The Gospel in Christian Traditions

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                               THE GOSPEL IN CHRISTIAN TRADITIONS

Author TED A. CAMPBELL

Publisher OXFORD UNIVERSITY PRESS

ISBN 0-19-537062-1

There is a lot packed into seven chapters in this short 136 page book.  Plenty of notes for the stout hearted who want to follow some of the sources.  The author has been involved in various Christian Seminaries in the USA but the book is not a heavy one for scholars only.  It readably examines the history of the churches in particular relationship to the question “is there a core gospel.”  Ted Campbell shows that there has been such, it has basically been the heart of the Christian churches of virtually all persuasions and is based on the words of the apostle Paul found in the beginning of the fifteenth chapter of first Corinthians.  It is the gospel Paul received, it concerns the Lord Jesus, that He died for our sins according to the scriptures, He was buried, He rose again according to the scriptures.  Jesus is the heart and the focus of all.  This author travels through the twenty centuries of the church history and it is an intriguing tour bringing together much evidence.  He does not go into things too deeply, that would be too daunting, but he says just enough to whet the appetite.  The foreword was written by Brian McClaren of “A Generous Orthodoxy” fame.  He comments particularly on the way Campbell writes of the initial centrifugal movement that occurs in church history as new movements, the Reformation, Methodism, Pentecostalism etc come into being emphasising their particular fresh understandings and then, as two or three generations pass within that particular denomination there is a centripetal momentum that leads to reaffirmation of the creeds formed in the first five hundred or so years of the church.  There is a chapter about the Ecumenical movement of the twentieth century, one that covers the Orthodox Church, Roman Catholicism, in fact, most of the churches get a mention and there is an irenic tone to all.  A significant (though not laboured) mention is made as to how the Reformation brought a shift towards the gospel being about salvation rather than about Jesus Himself from Whom and in Whom salvation is found.  Perhaps this is pertinent and should be more seriously considered.  The thesis here is that the core of the gospel has been remarkably consistent throughout the centuries.  True, it may have been held and repeated as an objective belief by some, acknowledged almost by rote, but, it has been there, is there and shall continue to be there and is found in Jesus Who is truly God and truly Man.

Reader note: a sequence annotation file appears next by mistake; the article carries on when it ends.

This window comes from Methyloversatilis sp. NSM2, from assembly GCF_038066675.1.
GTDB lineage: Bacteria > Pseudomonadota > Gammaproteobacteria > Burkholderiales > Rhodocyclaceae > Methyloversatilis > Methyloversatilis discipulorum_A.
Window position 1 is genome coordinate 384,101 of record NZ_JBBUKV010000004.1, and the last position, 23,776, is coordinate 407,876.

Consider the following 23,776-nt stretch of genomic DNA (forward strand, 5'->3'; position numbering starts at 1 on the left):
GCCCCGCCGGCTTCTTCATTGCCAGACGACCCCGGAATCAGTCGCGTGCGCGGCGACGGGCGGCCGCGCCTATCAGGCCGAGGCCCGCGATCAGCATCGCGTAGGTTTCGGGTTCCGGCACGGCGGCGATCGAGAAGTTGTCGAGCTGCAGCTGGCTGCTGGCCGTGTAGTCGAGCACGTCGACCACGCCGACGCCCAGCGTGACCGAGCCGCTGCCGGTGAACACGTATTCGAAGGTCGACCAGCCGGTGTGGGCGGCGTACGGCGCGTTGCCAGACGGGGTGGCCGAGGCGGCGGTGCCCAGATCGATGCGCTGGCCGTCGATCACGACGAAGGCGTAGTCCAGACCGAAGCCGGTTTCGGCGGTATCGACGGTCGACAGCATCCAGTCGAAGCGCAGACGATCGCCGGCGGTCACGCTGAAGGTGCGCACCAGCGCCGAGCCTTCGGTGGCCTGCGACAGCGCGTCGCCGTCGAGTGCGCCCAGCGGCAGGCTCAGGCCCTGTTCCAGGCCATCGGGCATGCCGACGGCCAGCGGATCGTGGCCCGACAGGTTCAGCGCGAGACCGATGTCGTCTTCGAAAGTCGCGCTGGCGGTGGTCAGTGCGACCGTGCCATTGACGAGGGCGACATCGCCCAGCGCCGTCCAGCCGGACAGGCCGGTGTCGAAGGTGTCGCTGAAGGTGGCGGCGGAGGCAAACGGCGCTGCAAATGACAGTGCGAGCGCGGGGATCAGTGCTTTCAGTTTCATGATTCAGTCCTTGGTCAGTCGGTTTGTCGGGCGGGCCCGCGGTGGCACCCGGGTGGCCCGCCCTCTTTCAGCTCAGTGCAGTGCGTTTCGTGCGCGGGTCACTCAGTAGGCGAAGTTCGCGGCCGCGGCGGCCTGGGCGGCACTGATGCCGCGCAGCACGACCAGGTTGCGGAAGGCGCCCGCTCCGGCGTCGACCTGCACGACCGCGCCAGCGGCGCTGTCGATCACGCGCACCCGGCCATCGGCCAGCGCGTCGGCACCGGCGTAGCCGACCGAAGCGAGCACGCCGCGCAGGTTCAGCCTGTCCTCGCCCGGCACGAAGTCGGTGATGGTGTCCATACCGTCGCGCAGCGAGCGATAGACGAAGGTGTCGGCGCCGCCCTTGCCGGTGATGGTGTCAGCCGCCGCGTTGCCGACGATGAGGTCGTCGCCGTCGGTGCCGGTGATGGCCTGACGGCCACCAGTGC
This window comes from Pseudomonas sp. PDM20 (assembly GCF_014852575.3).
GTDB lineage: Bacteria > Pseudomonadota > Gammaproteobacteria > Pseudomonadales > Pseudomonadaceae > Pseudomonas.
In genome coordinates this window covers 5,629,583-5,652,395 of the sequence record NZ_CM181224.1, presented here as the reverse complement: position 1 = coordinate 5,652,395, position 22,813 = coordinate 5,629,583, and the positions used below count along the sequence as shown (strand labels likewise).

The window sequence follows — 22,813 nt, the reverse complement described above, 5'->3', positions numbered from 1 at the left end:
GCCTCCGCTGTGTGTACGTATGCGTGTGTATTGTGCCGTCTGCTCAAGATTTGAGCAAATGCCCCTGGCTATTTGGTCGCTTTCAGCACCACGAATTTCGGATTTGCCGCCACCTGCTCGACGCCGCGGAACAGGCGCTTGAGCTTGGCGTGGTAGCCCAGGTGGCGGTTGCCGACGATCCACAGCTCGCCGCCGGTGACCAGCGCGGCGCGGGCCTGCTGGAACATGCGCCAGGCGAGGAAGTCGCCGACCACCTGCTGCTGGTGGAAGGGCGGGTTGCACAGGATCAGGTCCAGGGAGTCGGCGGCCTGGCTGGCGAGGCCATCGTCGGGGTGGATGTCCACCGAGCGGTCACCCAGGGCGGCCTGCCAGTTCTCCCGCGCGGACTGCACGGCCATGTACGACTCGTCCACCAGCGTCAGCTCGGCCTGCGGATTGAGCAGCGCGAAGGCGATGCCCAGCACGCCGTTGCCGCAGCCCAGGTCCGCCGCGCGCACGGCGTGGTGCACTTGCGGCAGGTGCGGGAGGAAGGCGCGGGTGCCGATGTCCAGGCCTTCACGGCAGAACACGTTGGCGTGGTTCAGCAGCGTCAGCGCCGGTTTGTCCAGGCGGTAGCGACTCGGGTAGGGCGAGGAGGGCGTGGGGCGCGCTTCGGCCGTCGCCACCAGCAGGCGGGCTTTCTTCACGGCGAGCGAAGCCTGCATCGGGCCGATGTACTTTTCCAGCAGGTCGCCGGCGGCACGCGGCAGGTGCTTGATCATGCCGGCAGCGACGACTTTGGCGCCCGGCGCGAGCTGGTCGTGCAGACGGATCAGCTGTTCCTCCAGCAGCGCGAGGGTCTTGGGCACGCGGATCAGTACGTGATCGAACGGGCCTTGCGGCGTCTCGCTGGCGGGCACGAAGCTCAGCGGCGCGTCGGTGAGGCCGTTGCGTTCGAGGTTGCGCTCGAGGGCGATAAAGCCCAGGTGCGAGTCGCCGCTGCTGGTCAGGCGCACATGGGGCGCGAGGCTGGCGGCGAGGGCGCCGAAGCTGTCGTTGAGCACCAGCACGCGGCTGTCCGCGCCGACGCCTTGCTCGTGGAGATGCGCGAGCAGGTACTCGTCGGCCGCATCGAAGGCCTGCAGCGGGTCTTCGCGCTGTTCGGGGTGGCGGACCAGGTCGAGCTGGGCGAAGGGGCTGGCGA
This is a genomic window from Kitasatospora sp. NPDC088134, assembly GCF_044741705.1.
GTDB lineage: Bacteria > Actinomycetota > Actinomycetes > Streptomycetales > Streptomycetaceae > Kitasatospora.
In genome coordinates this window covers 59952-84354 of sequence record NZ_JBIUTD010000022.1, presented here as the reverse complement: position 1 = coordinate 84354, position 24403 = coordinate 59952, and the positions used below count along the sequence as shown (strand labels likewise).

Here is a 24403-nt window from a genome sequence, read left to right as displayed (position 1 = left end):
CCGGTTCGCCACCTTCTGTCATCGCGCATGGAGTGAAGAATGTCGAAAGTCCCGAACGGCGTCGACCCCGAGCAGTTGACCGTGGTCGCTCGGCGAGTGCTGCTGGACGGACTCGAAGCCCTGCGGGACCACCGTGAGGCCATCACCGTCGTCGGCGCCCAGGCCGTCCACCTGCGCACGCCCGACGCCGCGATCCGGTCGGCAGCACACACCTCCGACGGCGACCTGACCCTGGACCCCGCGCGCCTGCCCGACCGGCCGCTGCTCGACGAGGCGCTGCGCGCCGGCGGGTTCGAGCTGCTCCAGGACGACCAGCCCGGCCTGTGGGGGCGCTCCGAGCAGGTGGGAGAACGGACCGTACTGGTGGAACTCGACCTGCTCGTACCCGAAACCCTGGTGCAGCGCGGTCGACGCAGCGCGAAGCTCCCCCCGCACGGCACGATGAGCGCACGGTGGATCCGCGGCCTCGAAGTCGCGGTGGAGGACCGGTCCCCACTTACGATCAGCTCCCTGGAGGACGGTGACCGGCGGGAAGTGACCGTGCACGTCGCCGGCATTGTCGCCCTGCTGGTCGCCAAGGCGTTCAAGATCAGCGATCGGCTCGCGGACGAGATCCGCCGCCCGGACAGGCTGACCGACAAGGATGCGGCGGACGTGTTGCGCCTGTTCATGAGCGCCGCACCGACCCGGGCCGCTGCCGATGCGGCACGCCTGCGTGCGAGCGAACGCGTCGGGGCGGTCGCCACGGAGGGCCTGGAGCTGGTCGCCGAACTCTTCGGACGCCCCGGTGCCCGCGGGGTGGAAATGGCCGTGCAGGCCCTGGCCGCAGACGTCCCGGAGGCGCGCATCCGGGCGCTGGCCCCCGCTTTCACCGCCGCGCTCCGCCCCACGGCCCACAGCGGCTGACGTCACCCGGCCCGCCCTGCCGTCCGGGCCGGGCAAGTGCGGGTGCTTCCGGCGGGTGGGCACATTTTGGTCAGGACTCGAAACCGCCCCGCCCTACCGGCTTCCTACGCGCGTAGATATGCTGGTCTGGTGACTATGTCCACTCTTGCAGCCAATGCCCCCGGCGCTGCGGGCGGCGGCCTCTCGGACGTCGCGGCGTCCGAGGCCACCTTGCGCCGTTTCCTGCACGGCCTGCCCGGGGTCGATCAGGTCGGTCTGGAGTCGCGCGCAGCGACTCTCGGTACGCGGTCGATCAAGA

Last modified: April 28, 2016

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